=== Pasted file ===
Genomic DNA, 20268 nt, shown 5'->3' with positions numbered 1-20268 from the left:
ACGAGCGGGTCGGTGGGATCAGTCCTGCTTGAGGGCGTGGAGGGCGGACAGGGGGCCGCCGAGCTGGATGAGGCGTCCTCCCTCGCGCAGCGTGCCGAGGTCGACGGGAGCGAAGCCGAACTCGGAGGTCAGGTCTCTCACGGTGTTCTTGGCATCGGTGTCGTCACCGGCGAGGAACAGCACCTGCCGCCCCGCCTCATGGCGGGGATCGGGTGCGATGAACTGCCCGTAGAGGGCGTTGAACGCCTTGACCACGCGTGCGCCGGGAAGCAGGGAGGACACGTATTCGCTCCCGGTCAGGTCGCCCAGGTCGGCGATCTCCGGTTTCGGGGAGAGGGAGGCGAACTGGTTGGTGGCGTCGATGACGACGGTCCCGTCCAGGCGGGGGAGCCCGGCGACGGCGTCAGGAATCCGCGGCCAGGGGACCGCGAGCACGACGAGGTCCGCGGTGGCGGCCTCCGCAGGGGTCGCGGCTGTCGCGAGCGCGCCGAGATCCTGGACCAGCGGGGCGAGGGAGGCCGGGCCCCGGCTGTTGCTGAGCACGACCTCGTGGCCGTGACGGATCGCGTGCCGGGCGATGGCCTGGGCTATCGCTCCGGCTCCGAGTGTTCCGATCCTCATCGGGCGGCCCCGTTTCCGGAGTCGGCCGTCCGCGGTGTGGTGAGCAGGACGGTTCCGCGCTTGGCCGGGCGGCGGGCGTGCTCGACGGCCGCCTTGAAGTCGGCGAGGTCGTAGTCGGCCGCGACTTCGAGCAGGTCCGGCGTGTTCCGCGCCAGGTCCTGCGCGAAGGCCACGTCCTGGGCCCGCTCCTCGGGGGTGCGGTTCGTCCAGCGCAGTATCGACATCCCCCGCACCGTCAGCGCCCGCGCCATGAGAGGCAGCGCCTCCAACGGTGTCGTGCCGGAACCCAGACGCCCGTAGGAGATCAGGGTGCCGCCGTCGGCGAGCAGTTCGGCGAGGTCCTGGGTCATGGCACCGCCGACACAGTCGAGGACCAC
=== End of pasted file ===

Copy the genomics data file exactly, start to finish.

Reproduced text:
Genomic DNA, 20268 nt, shown 5'->3' with positions numbered 1-20268 from the left:
ACGAGCGGGTCGGTGGGATCAGTCCTGCTTGAGGGCGTGGAGGGCGGACAGGGGGCCGCCGAGCTGGATGAGGCGTCCTCCCTCGCGCAGCGTGCCGAGGTCGACGGGAGCGAAGCCGAACTCGGAGGTCAGGTCTCTCACGGTGTTCTTGGCATCGGTGTCGTCACCGGCGAGGAACAGCACCTGCCGCCCCGCCTCATGGCGGGGATCGGGTGCGATGAACTGCCCGTAGAGGGCGTTGAACGCCTTGACCACGCGTGCGCCGGGAAGCAGGGAGGACACGTATTCGCTCCCGGTCAGGTCGCCCAGGTCGGCGATCTCCGGTTTCGGGGAGAGGGAGGCGAACTGGTTGGTGGCGTCGATGACGACGGTCCCGTCCAGGCGGGGGAGCCCGGCGACGGCGTCAGGAATCCGCGGCCAGGGGACCGCGAGCACGACGAGGTCCGCGGTGGCGGCCTCCGCAGGGGTCGCGGCTGTCGCGAGCGCGCCGAGATCCTGGACCAGCGGGGCGAGGGAGGCCGGGCCCCGGCTGTTGCTGAGCACGACCTCGTGGCCGTGACGGATCGCGTGCCGGGCGATGGCCTGGGCTATCGCTCCGGCTCCGAGTGTTCCGATCCTCATCGGGCGGCCCCGTTTCCGGAGTCGGCCGTCCGCGGTGTGGTGAGCAGGACGGTTCCGCGCTTGGCCGGGCGGCGGGCGTGCTCGACGGCCGCCTTGAAGTCGGCGAGGTCGTAGTCGGCCGCGACTTCGAGCAGGTCCGGCGTGTTCCGCGCCAGGTCCTGCGCGAAGGCCACGTCCTGGGCCCGCTCCTCGGGGGTGCGGTTCGTCCAGCGCAGTATCGACATCCCCCGCACCGTCAGCGCCCGCGCCATGAGAGGCAGCGCCTCCAACGGTGTCGTGCCGGAACCCAGACGCCCGTAGGAGATCAGGGTGCCGCCGTCGGCGAGCAGTTCGGCGAGGTCCTGGGTCATGGCACCGCCGACACAGTCGAGGACCAC